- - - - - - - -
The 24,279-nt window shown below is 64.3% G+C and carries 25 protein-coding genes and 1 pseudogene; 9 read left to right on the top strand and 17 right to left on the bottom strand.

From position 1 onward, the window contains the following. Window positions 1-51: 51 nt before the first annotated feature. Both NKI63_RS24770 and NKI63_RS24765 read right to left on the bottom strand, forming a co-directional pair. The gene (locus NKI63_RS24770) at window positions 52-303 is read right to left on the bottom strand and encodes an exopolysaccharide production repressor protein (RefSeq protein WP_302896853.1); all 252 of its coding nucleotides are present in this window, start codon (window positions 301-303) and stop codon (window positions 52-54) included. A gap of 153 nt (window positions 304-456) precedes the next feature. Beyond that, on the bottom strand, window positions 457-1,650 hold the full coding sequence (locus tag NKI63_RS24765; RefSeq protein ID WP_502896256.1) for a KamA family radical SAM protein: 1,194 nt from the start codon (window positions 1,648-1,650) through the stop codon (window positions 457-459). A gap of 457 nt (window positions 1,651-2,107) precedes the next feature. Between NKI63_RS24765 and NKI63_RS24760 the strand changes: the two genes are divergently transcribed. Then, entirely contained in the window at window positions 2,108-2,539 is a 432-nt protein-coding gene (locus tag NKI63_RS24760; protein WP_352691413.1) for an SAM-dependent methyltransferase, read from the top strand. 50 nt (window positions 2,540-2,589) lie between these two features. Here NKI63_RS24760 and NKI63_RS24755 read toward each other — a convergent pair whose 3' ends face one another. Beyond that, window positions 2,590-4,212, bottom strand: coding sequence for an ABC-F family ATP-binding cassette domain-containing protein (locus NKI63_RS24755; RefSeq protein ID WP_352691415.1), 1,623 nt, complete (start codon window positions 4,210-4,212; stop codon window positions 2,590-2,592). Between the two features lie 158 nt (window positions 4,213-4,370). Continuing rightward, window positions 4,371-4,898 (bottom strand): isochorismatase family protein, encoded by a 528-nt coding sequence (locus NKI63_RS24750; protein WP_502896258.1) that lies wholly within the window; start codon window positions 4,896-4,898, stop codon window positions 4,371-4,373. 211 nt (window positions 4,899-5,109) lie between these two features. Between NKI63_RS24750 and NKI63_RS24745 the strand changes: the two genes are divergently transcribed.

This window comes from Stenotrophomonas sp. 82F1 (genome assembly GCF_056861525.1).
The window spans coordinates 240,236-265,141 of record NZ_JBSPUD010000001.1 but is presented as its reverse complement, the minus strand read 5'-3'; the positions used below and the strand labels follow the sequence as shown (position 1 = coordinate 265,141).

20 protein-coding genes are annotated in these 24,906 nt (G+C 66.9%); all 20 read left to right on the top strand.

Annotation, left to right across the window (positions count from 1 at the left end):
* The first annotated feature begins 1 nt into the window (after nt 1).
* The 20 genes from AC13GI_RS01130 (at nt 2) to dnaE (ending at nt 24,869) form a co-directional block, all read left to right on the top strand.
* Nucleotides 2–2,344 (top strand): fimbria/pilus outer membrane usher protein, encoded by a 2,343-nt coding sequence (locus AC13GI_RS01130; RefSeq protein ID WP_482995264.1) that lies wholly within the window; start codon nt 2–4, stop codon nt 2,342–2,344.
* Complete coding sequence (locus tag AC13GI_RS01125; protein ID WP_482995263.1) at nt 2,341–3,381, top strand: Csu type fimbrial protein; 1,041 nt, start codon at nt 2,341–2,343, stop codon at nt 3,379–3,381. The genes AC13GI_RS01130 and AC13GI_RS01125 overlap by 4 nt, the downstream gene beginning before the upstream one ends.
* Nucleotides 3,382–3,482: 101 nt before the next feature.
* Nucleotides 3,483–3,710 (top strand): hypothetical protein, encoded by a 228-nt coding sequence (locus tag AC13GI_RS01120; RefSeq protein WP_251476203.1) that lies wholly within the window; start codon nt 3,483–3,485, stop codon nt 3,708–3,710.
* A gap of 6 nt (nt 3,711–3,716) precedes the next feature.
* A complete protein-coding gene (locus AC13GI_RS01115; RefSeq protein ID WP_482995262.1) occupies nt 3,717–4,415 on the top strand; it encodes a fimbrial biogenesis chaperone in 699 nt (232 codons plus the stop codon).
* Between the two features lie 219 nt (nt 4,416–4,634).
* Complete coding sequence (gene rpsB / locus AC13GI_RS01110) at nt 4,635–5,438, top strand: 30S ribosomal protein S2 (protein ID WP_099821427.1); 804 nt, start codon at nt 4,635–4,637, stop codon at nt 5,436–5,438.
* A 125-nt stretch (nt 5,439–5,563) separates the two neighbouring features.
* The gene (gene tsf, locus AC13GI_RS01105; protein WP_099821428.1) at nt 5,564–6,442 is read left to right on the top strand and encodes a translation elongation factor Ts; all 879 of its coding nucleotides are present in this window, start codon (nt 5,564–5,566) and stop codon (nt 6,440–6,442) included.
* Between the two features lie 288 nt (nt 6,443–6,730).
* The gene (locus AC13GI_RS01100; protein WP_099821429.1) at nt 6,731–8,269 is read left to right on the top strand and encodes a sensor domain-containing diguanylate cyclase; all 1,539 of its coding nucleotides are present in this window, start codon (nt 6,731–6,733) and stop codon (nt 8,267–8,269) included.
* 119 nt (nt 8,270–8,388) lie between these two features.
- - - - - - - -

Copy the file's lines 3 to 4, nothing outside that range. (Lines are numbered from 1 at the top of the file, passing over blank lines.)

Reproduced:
This window comes from Stenotrophomonas sp. 82F1 (genome assembly GCF_056861525.1).
The window spans coordinates 240,236-265,141 of record NZ_JBSPUD010000001.1 but is presented as its reverse complement, the minus strand read 5'-3'; the positions used below and the strand labels follow the sequence as shown (position 1 = coordinate 265,141).